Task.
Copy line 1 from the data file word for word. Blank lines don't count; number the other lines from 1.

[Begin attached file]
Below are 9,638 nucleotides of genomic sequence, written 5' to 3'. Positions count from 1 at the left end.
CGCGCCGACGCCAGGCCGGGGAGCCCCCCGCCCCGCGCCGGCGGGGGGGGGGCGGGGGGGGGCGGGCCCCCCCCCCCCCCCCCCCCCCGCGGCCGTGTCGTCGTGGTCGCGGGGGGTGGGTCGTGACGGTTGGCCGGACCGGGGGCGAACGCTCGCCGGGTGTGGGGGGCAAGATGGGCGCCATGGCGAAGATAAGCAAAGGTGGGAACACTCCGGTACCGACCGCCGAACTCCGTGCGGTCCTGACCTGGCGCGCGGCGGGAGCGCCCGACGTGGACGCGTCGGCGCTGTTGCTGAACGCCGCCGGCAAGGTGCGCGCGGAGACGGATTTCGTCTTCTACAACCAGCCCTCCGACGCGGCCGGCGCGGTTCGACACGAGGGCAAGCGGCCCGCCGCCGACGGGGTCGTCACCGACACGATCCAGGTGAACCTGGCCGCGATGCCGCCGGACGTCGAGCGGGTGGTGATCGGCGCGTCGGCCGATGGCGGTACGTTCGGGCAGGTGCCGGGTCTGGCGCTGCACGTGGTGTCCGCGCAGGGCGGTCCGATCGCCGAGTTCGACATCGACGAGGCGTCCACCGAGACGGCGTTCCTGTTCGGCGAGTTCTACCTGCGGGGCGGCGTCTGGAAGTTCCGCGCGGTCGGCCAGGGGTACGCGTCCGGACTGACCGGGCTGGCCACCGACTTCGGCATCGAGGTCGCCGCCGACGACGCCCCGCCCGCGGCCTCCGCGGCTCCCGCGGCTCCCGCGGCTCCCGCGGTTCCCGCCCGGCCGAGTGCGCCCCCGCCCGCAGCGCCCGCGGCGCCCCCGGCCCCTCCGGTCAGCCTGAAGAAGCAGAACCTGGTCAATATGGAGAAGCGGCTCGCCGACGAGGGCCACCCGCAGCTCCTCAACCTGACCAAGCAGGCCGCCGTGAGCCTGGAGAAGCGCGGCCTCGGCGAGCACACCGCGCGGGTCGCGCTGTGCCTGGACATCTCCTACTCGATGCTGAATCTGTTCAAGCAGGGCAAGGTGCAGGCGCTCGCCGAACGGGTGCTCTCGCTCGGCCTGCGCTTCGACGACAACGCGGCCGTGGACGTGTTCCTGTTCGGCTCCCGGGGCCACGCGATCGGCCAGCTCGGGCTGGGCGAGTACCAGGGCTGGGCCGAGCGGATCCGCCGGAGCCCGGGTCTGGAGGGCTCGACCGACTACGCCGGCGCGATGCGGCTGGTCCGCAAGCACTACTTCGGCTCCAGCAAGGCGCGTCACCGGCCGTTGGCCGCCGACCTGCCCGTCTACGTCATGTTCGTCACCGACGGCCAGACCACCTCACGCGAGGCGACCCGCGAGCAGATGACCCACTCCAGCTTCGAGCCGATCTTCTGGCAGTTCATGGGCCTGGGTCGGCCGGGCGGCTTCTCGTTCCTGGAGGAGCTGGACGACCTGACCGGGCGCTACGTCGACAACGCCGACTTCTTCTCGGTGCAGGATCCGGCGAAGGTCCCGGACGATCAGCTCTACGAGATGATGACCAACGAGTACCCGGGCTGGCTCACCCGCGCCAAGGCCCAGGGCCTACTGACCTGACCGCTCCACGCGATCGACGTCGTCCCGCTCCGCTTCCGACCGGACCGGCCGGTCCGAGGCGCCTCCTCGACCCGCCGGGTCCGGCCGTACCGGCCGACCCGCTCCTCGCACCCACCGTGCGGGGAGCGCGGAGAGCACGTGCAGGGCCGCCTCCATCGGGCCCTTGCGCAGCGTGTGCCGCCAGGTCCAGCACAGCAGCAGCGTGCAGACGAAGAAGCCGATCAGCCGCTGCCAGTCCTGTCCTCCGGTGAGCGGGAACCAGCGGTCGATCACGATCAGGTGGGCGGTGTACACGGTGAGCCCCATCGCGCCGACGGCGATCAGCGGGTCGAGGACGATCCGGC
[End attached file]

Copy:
Below are 9,638 nucleotides of genomic sequence, written 5' to 3'. Positions count from 1 at the left end.